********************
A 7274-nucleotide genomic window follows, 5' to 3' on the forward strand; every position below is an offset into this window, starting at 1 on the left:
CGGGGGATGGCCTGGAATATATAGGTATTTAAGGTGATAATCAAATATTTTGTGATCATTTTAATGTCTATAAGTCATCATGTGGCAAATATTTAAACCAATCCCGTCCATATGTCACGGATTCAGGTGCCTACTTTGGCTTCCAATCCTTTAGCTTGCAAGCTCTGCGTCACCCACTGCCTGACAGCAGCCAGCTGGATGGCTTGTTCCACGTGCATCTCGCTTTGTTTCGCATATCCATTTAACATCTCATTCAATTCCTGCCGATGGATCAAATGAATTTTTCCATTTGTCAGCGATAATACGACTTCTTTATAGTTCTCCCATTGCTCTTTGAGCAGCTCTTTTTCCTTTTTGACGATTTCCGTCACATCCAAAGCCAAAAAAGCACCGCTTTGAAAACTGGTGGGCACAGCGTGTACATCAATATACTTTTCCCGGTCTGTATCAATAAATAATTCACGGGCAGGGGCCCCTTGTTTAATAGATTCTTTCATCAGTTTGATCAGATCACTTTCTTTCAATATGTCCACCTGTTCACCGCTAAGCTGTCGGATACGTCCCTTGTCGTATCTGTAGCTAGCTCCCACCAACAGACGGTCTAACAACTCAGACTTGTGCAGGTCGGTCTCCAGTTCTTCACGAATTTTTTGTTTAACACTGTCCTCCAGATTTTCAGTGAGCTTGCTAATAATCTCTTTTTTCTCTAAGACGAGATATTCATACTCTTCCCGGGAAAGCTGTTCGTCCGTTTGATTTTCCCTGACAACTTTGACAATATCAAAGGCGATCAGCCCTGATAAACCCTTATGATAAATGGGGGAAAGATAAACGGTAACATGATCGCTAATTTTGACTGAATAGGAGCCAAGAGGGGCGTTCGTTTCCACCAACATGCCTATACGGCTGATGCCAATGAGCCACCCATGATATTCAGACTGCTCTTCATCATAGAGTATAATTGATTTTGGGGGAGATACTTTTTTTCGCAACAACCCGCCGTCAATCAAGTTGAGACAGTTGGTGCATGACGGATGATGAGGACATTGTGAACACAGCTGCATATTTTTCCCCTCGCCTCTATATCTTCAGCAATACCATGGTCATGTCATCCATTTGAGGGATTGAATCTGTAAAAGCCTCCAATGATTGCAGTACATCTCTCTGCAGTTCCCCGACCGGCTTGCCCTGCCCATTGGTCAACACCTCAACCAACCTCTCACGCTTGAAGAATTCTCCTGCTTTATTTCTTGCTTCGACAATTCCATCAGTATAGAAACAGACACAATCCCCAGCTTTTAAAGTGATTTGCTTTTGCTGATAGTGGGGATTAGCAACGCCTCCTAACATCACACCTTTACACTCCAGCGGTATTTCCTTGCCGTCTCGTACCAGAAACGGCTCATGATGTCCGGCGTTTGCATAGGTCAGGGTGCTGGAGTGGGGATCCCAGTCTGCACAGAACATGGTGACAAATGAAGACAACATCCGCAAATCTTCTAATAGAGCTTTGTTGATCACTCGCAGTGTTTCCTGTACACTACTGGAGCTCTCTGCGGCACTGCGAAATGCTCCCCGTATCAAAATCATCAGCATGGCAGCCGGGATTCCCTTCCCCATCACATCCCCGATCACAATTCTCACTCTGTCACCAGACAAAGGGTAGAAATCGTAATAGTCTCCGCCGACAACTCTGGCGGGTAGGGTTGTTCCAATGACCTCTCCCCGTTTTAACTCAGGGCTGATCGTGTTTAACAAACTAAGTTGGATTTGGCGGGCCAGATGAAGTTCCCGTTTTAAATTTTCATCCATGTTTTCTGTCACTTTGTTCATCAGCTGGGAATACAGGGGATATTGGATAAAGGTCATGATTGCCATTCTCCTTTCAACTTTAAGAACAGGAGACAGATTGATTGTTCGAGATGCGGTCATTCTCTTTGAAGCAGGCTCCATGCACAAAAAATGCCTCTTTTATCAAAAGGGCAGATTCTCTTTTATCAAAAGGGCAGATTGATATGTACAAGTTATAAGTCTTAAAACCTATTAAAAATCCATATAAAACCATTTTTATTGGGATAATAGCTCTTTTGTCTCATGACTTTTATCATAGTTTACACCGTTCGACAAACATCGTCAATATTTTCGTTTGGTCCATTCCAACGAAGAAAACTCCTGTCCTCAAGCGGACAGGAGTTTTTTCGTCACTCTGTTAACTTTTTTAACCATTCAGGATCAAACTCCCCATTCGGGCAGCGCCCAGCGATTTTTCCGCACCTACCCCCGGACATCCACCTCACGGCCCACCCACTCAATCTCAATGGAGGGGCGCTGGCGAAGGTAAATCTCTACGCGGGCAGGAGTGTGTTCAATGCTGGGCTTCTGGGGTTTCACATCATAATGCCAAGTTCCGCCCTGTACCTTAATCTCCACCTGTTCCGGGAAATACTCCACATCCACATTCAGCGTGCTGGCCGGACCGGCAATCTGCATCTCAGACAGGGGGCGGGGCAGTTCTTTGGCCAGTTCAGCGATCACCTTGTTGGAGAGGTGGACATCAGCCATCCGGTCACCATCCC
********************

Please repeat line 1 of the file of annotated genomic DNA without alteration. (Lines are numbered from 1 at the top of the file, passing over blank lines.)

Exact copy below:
A 7274-nucleotide genomic window follows, 5' to 3' on the forward strand; every position below is an offset into this window, starting at 1 on the left: